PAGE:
Late in the afternoon of June 10, during a firefight with Taliban militants along the Afghan-Pakistani border, American soldiers called in airstrikes to beat back the attack. The firefight was taking place right on the border itself, known in military jargon as the “zero line.” Afghanistan was on one side, and the remote Pakistani region known as the Federally Administered Tribal Areas, or FATA, was on the other. The stretch of border was guarded by three Pakistani military posts.

The American bombers did the job, and then some. By the time the fighting ended, the Taliban militants had slipped away, the American unit was safe and 11 Pakistani border guards lay dead. The airstrikes on the Pakistani positions sparked a diplomatic row between the two allies: Pakistan called the incident “unprovoked and cowardly”; American officials regretted what they called a tragic mistake. But even after a joint inquiry by the United States, Pakistan and Afghanistan, it remained unclear why American soldiers had reached the point of calling in airstrikes on soldiers from Pakistan, a critical ally in the war in Afghanistan and the campaign against terrorism.

The mystery, at least part of it, was solved in July by four residents of Suran Dara, a Pakistani village a few hundred yards from the site of the fight. According to two of these villagers, whom I interviewed together with a local reporter, the Americans started calling in airstrikes on the Pakistanis after the latter started shooting at the Americans.


Pakistan’s westward drift

September 5, 2008

Pervez Hoodbhoy in Himal:

For three decades, deep tectonic forces have been silently tearing Pakistan away from the Subcontinent and driving it towards the Arabian Peninsula. This continental drift is not geophysical but cultural, driven by a belief that Pakistan must exchange its Southasian identity for an Arab-Muslim one. Grain by grain, the desert sands of Saudi Arabia are replacing the alluvium that had nurtured Muslim culture in the Indian Subcontinent for over a thousand years. A stern, unyielding version of Islam – Wahhabism – is replacing the kinder, gentler Islam of the Sufis and saints.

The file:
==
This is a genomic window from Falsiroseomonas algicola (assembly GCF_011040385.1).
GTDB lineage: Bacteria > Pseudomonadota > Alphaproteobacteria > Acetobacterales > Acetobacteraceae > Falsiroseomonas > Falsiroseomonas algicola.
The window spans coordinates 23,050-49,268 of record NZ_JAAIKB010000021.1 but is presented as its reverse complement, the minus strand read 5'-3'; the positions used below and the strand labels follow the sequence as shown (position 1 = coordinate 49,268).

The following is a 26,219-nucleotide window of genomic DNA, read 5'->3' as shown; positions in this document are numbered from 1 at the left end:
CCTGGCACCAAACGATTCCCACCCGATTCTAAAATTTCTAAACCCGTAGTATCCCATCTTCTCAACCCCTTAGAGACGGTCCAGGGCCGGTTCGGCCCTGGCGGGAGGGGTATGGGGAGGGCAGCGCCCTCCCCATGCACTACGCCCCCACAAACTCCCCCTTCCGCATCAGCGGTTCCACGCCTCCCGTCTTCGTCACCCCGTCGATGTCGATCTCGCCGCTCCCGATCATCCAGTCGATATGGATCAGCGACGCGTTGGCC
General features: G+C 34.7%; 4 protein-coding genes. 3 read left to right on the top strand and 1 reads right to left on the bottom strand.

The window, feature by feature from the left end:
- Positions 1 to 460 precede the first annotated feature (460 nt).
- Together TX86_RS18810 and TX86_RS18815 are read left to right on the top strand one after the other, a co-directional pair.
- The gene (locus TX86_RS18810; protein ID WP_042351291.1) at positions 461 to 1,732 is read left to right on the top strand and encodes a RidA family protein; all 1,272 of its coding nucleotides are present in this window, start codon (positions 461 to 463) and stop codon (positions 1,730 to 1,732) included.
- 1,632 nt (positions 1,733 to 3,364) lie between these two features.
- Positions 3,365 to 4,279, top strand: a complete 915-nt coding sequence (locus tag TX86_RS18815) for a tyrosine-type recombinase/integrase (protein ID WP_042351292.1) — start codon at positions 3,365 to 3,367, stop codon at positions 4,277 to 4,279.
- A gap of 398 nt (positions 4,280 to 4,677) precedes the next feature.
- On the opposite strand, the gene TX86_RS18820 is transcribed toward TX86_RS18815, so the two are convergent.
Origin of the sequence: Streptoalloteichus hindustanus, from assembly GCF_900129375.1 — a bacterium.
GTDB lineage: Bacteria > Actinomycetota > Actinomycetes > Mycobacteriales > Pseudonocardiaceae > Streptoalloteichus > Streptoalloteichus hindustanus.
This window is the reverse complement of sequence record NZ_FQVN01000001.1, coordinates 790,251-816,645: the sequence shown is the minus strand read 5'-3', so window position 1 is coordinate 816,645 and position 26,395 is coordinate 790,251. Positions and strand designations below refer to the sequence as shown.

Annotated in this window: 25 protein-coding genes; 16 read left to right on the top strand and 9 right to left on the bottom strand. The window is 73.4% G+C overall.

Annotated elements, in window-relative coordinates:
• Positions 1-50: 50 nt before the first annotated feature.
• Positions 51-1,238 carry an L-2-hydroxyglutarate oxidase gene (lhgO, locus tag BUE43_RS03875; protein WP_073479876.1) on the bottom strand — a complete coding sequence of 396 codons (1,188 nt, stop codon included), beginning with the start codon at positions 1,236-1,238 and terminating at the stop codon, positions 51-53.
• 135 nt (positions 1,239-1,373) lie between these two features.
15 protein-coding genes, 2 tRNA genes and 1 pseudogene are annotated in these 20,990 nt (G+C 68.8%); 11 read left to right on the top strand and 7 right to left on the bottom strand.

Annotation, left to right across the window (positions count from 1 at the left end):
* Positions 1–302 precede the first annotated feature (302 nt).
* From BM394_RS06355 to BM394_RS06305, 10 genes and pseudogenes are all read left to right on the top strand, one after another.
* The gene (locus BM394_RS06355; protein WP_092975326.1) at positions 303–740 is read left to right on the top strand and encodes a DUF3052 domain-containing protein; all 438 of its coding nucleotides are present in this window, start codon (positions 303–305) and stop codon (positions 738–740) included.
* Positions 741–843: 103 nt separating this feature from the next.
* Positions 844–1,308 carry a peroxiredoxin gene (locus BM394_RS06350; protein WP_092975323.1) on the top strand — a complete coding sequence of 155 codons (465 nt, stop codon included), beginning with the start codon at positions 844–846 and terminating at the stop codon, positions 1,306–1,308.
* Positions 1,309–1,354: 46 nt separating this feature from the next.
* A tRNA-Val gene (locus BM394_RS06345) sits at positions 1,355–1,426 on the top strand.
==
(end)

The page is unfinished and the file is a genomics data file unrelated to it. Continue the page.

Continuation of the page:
This drift is by design. Twenty-five years ago, the Pakistani state pushed Islam onto its people. Prayers in government departments were deemed compulsory; floggings were carried out publicly; punishments were meted out to those who did not fast during Ramadan; selection for academic posts required that the candidates demonstrate knowledge of Islamic teachings, and the jihad was emphasised as essential for every Muslim. Today, such government intervention is no longer needed due to the spontaneous groundswell of Islamic zeal. The notion of an Islamic state – as yet in some amorphous and diffused form – is more popular than ever before, as people look desperately for miracles to rescue a failing state. Across the country, there has been a spectacular increase in the power and prestige of the clerics, attendance in mosques, home prayer meetings (dars and zikr), observance of special religious festivals, and fasting during Ramadan.


Long live democracy until the next dictator

August 23, 2008

What does the future hold for Pakistan? Ayesha Siddiqa, author of Military Inc, spins four different political scenarios which could hold the key to a stable democracy. From Tehelka:

“Ma’am, are you happy with this decision?” was what the makeup woman at the GEO television channel asked me on President Pervez Musharraf’s resignation. The uncertainty in her voice brought home to me the fact that there was no consensus on the future of the country now that the greatest challenge to democracy, as official voices from Islamabad claimed, was gone. She did not even belong to the chattering classes of Islamabad – she was just an ordinary women asking a simple question, answering which in today’s Pakistan is a sobering experience.

Since Musharraf took over in October 1999, he had been claiming that he had turned the country around. In his resignation speech on August 18, he claimed that the economy was in good shape, showing a seven percent GDP growth rate, Pakistan has been declared part of the Next-11 states to show signs of rapid development, and was now taken seriously by international players. His development indicators were the increase in the number of mobile phones, cars and motorcycles. Yet, people were out on the streets distributing sweets and dancing at his departure. Ironically, in 1999 the same people had welcomed the ouster of the Nawaz Sharif regime by Musharraf.

Is something wrong with Pakistanis? Can they not make up their minds about whether they like a military dictatorship or democracy? Are Pakistanis not capable of handling democracy?


After Musharraf, U.S. Struggles to Find New Pakistan Ally Against Taliban

In the New York Times, Jane Perlez analyses the situation in Pakistan:

With Mr. Musharraf out of power, recent visitors to the United States Embassy here say American officials have been at a loss – one used the word “struggling” – to figure out who America should throw its weight behind.

On Friday, the country’s biggest party, the Pakistan Peoples Party, said it was nominating its leader, Asif Ali Zardari, for president, a post he may end up winning in an electoral college vote scheduled for Sept. 6.